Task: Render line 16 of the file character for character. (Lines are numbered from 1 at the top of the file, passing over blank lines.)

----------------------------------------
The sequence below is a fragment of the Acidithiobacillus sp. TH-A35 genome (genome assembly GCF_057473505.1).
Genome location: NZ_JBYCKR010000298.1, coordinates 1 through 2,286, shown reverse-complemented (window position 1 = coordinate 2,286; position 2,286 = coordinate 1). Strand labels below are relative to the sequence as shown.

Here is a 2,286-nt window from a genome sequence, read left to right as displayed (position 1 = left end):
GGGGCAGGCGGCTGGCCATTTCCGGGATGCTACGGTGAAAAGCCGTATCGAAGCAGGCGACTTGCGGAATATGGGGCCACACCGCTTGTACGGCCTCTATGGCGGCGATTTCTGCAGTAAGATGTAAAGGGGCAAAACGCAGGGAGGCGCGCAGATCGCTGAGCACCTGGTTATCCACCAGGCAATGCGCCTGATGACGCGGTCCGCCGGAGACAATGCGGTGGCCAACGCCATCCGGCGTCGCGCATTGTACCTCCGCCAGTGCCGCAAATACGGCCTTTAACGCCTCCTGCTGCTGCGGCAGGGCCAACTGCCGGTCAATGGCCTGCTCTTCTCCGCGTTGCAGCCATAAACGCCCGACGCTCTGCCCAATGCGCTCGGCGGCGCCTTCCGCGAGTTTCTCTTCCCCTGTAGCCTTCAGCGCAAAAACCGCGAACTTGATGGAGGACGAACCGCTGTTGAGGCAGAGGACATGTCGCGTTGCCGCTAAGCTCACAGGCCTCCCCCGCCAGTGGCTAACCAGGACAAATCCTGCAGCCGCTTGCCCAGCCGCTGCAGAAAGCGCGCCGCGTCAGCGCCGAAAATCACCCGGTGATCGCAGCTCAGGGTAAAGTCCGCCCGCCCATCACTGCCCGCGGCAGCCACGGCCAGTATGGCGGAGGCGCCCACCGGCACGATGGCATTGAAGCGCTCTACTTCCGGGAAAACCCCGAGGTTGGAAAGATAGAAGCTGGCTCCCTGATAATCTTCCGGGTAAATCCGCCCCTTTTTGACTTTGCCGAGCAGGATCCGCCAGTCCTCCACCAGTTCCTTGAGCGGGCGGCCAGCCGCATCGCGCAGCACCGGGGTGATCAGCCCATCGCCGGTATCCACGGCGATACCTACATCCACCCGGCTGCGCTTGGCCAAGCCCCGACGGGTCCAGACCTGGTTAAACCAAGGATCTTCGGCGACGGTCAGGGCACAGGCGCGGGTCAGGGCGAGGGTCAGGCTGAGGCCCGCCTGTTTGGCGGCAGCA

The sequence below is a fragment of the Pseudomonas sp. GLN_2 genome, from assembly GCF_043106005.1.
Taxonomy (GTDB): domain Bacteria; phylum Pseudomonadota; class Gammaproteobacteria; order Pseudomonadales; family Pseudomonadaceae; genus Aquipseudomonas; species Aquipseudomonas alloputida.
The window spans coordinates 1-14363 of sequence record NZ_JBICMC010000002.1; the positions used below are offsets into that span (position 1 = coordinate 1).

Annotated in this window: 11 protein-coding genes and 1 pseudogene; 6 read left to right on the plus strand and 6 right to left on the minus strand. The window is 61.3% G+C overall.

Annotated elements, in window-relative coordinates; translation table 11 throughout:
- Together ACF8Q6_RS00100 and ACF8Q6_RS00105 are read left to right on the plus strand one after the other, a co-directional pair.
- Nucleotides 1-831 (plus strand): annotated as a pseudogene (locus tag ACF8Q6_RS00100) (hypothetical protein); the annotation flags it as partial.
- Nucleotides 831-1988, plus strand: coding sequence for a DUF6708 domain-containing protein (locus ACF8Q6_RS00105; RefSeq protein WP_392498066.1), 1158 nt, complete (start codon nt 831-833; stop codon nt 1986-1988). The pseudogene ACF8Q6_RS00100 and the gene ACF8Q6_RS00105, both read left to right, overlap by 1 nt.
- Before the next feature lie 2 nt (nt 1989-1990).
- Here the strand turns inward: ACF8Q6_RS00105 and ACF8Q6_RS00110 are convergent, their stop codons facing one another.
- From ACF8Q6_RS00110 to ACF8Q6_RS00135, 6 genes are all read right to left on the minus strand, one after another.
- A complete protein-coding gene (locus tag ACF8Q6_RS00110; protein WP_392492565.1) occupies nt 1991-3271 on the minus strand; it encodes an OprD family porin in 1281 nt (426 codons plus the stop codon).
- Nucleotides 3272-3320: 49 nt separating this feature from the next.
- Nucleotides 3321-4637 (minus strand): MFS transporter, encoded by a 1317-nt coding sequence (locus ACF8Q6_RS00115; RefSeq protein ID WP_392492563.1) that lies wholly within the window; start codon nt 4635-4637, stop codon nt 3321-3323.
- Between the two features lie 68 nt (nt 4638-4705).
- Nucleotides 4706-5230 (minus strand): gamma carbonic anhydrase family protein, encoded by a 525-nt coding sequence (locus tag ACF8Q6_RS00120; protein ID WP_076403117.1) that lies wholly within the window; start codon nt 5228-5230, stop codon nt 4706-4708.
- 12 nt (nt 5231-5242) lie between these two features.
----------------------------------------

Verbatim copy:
- A complete protein-coding gene (locus tag ACF8Q6_RS00110; protein WP_392492565.1) occupies nt 1991-3271 on the minus strand; it encodes an OprD family porin in 1281 nt (426 codons plus the stop codon).